UK: Discrimination - Employers Beware

Last Updated: 10 April 2002

Originally published in April 2002

The NHS plan is not only a strategy for giving the people of Britain "a health service for the 21st century". It contains a firm commitment to healthcare workers that the NHS will improve diversity within the service and tackle racial discrimination and harassment. Human resources managers working within the health service will be aware that discrimination complaints generally are on the increase.

In fact, in all areas of work, claims brought in employment tribunals for sex and race discrimination have been steadily increasing, as have the levels of awards. In the year 2000, complaints to the tribunal had risen by 20% on the previous year. The average award for sex discrimination was just under £10,000 and for race discrimination just over £13,000 - an increase of 38% over the previous year’s figures. It is even more vital for employers to keep abreast of changes in the law and to protect themselves against discrimination claims.

The Sex Discrimination Act 1975 ("SDA") and the Race Relations Act 1976 ("RRA") outlaw discrimination on grounds of sex or race in the employment field. Developments in case law and legislation in the past year have both clarified and extended the circumstances in which employers may be found liable for sex or race discrimination.

Direct liability

An employee is protected from direct sex or race discrimination at the hands of an employer. In order to pursue a discrimination claim successfully, the employee must demonstrate to the tribunal that, by reason of sex or race, his/her employer has treated him/her less favourably than others. Before 12 October 2001, the tribunal had adopted a two stage test when determining whether a case of direct sex discrimination had been made out:

  • on the findings of fact, was less favourable treatment demonstrated?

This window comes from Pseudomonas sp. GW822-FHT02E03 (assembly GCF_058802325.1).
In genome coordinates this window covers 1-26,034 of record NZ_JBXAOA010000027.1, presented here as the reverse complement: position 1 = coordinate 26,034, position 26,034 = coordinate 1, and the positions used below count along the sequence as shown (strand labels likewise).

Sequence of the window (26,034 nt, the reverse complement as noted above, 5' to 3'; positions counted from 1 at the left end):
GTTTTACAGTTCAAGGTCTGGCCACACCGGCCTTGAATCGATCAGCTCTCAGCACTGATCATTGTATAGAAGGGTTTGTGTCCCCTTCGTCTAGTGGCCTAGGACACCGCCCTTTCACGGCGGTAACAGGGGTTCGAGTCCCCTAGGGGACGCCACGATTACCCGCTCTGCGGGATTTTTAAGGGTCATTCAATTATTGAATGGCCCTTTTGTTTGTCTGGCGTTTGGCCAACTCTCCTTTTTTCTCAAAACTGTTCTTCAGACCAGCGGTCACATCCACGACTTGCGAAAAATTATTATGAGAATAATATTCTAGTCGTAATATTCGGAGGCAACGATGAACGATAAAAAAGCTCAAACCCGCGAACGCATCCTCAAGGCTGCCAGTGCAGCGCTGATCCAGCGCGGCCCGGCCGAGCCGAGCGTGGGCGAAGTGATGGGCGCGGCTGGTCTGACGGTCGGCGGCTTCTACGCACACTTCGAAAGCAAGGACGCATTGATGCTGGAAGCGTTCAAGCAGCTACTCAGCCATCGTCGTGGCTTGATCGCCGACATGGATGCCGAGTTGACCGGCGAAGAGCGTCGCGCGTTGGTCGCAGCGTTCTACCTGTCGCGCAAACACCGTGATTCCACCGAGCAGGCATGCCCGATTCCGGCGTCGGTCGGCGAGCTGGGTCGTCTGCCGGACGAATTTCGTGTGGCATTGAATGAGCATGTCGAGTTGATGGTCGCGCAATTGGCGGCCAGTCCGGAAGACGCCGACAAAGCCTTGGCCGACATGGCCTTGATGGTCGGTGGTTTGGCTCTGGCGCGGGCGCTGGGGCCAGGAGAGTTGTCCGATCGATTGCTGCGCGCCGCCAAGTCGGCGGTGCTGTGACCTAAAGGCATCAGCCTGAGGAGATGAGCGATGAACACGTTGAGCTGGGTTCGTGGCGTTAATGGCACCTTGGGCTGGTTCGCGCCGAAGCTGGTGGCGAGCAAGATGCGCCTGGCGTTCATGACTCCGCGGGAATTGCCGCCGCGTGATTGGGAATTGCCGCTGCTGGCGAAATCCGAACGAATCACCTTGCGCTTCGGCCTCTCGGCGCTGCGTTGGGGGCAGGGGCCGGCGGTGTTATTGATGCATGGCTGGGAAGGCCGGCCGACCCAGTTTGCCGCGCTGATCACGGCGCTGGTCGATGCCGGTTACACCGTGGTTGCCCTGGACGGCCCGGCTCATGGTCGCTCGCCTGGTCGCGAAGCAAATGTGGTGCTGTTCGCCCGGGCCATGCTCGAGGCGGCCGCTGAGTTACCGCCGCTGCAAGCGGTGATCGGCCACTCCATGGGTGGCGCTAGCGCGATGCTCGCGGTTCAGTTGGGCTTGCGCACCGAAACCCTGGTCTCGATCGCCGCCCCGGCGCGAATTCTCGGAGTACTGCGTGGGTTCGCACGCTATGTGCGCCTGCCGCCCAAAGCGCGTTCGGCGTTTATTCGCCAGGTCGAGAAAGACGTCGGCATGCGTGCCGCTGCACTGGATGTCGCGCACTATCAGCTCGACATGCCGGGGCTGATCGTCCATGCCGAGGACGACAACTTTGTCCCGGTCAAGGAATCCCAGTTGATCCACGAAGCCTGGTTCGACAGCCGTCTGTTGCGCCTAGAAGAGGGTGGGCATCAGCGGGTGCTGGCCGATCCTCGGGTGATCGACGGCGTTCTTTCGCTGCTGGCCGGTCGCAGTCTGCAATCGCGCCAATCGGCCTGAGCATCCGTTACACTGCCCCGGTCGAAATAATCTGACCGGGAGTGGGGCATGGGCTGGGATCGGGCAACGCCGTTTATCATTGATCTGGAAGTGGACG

• if so, was the reason for this the complainant’s gender or race?

On 12 October 2001 the Sex Discrimination (Indirect Discrimination and Burden of Proof) Regulations 20011 came into force. These reverse the burden of proof in direct sex discrimination cases. This means that, for the second stage of the test, the burden of proof now rests on the employer to demonstrate that the reason for the less favourable treatment was not related to gender. In the absence of such evidence, the tribunal is entitled to draw an inference that the less favourable treatment was discriminatory.

This change has already had a significant impact on the outcome of sex discrimination claims. The best protection for employers is to maintain accurate and full records on issues such as promotion, salary, recruitment and discretionary bonuses, so that there is evidence to counteract the presumption of discrimination. The same reversal of the burden of proof in direct race discrimination cases is scheduled to come into effect in July 2003.

Vicarious liability

The employer’s risk of a claim is not limited to direct acts of discrimination. If an employee suffers sexual or racial harassment at the hands of a fellow employee, the employer may be "vicariously" liable for the act of the harasser under s. 41 SDA or s.32 RRA - in other words the employer is responsible for his employee’s actions. The employer has a statutory defence if it can prove that it took such steps as were "reasonably practicable" to prevent the employee from harassing the complainant.

The case of Canniffe v East Riding of Yorkshire Council2 in 2000 has established that, even if the employer has a policy against harassment, this may not be enough to satisfy the statutory defence. Ms Canniffe was employed by the Council and was sexually assaulted by a fellow employee. She complained to an employment tribunal of unlawful sex discrimination by the Council. The Council accepted that it was vicariously liable for the perpetrator’s conduct under the SDA. The issue was whether or not the Council could take advantage of the statutory defence.